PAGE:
Monday 23 September 2019

Gardaí and experts issue warning to shoppers ahead of Black Friday

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Rachel Farrell

Rachel Farrell

Gardaí and experts alike have urged consumers to take extra care when using their bank cards online for Black Friday and Cyber Monday sale events.

The popular American-style shopping day is expected to see the average Irish person spend almost €300 tomorrow.

According to FraudSmart, a fraud awareness initiative led by Banking & Payments Federation Ireland, some 80pc of car fraud occurs when the owner isn't present in store - and gardai are encouraging shoppers to take care over the weekend.

Detective Superintendent Gerard Walsh of the Garda National Economic Crime Bureau said that safety when shopping online is not always "a given" and that there are a number of risks to consider when making online payments.

"Buying online is a very convenient way to shop particularly in the busy run up to Christmas, however shopping safely online is not a given, as there are inherent risks," he said.

"It is vital that people exercise caution when shopping online and follow the fraud prevention advices provided."

Advice from gardai and the FraudSmart team for safe online shopping include:

  • "Do not click on links or adverts from social media. Independently go to the website offering the deal. This will ensure you are not shopping on a fake website.
  • "Do your research; only buy from trusted sources, shops or brands that you are familiar with. Use websites that your friends, family or colleagues have used before.
  • "When purchasing something online from another person, do not send money up front.
  • "Be secure: Use a secure website. Look for the padlock symbol and the ‘S’ in HTTPS.
  • "Don’t use public Wi-Fi when making payments, always switch to 3G/4G.
  • "Remember to regularly check statements and transactions for any frauds or suspicious activity."

Gardai have also issued advice to online retailers on how they can protect their consumers from fraud, which include:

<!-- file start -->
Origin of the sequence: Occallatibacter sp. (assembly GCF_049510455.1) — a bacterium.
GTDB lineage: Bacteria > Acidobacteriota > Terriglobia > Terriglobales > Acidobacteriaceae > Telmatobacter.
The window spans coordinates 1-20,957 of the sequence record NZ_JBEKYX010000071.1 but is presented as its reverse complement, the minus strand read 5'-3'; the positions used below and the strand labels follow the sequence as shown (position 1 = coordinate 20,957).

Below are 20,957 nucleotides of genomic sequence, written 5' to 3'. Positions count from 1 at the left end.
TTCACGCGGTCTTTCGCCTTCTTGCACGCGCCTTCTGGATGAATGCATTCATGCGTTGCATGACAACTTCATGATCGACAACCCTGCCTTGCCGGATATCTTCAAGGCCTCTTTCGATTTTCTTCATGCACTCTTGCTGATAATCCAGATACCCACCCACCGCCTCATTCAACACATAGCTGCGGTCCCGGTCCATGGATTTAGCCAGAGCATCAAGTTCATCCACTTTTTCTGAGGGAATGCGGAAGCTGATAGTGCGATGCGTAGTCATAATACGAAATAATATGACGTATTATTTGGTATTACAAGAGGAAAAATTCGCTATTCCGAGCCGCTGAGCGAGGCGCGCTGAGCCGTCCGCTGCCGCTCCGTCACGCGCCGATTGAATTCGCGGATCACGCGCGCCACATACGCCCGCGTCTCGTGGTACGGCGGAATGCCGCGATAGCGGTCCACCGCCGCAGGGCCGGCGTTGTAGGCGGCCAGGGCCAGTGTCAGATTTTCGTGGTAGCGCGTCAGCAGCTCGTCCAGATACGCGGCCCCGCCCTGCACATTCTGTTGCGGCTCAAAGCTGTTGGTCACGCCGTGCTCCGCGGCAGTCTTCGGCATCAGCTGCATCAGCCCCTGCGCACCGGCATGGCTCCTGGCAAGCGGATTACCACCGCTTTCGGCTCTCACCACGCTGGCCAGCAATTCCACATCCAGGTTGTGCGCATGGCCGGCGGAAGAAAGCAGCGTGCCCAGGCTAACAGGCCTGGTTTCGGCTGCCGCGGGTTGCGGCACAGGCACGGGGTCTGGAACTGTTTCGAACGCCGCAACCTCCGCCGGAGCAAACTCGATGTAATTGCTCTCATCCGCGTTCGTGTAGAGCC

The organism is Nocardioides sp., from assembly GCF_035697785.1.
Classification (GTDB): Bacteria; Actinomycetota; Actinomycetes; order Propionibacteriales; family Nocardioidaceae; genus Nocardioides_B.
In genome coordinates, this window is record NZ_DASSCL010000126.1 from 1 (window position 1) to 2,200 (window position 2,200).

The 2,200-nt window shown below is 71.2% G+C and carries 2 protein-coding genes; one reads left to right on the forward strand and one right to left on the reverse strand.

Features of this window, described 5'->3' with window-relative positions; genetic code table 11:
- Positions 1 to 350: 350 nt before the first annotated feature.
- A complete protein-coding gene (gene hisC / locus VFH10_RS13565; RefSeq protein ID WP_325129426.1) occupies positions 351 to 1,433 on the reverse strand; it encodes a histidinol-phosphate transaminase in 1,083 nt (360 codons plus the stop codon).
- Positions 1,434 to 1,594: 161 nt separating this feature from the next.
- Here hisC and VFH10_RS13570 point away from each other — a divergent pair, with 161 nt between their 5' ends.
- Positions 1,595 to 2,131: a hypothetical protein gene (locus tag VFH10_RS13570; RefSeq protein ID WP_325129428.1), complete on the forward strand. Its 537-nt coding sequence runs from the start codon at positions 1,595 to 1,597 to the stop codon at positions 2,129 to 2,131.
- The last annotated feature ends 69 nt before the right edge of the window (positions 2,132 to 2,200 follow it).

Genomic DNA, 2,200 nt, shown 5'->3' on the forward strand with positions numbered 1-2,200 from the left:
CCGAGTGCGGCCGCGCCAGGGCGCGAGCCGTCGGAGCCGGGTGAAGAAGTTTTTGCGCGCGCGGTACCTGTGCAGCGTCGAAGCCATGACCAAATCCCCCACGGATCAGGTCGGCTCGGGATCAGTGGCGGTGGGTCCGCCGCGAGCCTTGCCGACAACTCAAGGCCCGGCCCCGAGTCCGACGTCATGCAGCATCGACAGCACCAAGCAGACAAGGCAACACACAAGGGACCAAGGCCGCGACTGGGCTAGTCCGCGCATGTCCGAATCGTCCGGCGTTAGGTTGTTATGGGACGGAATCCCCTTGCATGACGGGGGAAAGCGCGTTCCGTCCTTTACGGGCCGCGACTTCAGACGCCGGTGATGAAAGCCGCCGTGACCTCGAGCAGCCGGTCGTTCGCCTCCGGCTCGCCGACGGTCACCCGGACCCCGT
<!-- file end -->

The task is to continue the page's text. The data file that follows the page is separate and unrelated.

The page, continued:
• "Beware of any purchases of bulk items or large quantities of the items or random goods.
  • "Small cost purchases followed by larger purchases by the same user could indicate someone testing a compromised card.
  • "If you capture IP addresses check them online to see where they are registered. If the billing/delivery address is in a different country, this could indicate a problem.
  • "Don’t hesitate to contact the customer by phone and ask them to confirm their payment details such as card number, bank name, card expiry date etc. Genuine customers will usually know these details immediately."

Finally, BSI Cybersecurity and Information Resilience have also outlined a guide to safer online shopping for the festive season:

  • "Share only basic personal data when making a payment: Only share the information that is needed to complete the purchase and avoid giving your bank account details. Use your payment card but don’t let the website store these details."
  • "Be cautious when responding to emails: If you are unsure of an email that is asking for your personal details, especially if they appear to come from your bank, service provider or reputable retail website, don’t respond to them."
  • "Transparency obligations and tick boxes: If you have a concern about your personal data, read the website’s privacy notice first."
  • "Keep records: Regularly review your bank and credit card transactions for any unusual activity. This could indicate if your account has been hacked and always keep electronic receipts as backup for purchases made online."

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